From 1843 onwards, few ballets were produced by Jules Perrot at Her Majesty’s Theatre that were not composed by Pugni and nearly every one of these works was a great success: the public and critics marvelled at how fresh and new both choreographically and musically each spectacle was. In 1843, Perrot and Pugni produced Ondine for Fanny Cerrito. In 1844, the duo produced Perrot’s most celebrated and enduring work, La Esmeralda for Carlotta Grisi.
While in the Imperial Russian capital, Jules Perrot was offered the position of Premier Maître de Ballet at the Imperial Theatres to begin in the 1850-1851 season, which he accepted. In this position, Perrot recommended to the Court Minister that Pugni accompany him to Russia so that he may serve as the official composer of ballet music to the Saint Petersburg Imperial Theatres. Up until that time in Europe, the composition of new ballet music always fell into the hands of the orchestra’s head conductor, who was, in this case, Konstantin Liadov. A new position was thus created for Pugni – Ballet Composer to the Saint Petersurg Imperial Theatres.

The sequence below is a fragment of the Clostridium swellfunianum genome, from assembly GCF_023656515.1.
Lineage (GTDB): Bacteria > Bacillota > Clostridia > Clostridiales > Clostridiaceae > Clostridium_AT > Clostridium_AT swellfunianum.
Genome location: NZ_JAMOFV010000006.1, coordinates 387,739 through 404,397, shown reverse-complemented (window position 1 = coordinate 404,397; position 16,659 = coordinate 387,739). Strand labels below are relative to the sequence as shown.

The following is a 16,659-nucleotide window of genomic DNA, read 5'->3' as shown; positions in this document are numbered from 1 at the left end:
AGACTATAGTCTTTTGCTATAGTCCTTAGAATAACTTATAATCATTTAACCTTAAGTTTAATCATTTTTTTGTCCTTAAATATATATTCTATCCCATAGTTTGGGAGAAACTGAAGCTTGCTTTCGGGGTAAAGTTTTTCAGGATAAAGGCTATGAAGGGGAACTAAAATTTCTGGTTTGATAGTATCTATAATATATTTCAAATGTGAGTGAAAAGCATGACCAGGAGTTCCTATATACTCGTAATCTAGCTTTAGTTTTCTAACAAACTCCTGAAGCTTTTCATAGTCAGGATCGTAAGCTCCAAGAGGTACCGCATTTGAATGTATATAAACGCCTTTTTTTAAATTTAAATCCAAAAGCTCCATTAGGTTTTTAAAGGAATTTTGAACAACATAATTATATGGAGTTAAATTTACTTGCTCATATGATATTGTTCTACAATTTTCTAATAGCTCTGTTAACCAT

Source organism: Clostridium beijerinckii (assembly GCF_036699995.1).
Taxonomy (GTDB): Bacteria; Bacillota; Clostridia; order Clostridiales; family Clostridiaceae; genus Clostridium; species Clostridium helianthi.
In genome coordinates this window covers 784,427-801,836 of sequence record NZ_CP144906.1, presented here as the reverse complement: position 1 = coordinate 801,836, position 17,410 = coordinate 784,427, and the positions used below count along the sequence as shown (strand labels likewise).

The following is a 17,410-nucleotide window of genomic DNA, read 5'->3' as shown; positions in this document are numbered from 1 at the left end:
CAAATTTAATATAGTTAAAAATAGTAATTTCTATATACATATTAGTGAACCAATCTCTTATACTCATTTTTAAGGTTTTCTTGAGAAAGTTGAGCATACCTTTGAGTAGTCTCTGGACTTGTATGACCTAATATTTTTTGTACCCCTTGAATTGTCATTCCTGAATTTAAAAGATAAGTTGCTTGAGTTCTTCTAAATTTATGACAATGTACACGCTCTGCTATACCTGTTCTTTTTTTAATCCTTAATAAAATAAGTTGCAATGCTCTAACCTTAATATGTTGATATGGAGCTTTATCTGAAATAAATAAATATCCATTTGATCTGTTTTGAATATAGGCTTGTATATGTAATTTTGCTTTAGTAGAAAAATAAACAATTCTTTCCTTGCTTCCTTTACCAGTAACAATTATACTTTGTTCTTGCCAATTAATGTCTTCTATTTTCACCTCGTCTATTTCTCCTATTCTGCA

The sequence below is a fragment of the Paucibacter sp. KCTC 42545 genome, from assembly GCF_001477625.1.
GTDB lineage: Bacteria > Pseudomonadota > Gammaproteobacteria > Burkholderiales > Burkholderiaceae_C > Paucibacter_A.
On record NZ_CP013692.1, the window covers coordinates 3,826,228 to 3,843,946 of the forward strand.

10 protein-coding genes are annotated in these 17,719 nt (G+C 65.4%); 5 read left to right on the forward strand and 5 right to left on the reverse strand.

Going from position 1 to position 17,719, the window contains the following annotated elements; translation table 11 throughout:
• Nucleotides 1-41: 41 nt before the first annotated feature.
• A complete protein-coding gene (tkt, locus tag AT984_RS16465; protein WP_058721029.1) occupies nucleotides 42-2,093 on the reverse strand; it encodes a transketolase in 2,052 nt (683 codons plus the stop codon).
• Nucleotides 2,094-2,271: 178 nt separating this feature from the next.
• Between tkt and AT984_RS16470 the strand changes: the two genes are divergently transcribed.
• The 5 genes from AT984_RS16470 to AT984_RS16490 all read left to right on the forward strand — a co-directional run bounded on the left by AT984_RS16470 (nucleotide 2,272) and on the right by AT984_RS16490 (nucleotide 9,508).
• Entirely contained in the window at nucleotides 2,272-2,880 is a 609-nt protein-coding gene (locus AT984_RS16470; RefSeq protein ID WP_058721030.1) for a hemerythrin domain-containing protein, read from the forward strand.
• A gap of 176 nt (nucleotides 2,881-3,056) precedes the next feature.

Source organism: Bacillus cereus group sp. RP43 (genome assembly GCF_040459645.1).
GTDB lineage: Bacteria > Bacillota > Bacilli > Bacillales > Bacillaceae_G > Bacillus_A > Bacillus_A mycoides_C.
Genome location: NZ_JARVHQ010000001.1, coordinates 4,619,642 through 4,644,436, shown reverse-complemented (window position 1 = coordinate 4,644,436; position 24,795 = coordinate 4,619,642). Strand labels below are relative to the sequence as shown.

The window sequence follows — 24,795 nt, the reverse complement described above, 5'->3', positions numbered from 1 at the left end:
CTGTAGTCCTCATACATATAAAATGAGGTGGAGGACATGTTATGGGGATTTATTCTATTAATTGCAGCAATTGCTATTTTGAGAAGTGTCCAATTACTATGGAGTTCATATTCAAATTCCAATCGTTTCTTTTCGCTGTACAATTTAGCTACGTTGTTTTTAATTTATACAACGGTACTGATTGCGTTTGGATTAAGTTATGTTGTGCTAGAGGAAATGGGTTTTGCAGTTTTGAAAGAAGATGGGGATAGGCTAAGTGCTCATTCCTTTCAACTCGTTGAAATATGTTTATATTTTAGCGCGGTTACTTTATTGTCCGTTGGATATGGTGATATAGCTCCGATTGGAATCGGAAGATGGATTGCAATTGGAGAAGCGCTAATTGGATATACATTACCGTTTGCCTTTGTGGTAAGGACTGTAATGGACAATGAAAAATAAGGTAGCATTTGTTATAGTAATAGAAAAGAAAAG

In the winter of 1850, Pugni severed all ties to London and Paris. He arrived in Saint Petersburg with his English wife and their seven children, which included his son, Alberto Linton-Pougny (1848-1925), father of the famous avant-garde artist Ivan Puni (1894-1956).
By 1860, Pugni was maintaining two households – the first with his wife and the second with a Serf woman named Daria Petrovna, with whom he fathered eight more children before the end of his life.
In the winter of 1861, Anton Rubinstein hired Pugni to teach composition and counterpoint at the new Saint Petersburg Conservatory of Music, a position he held with great acclaim and respect until his death.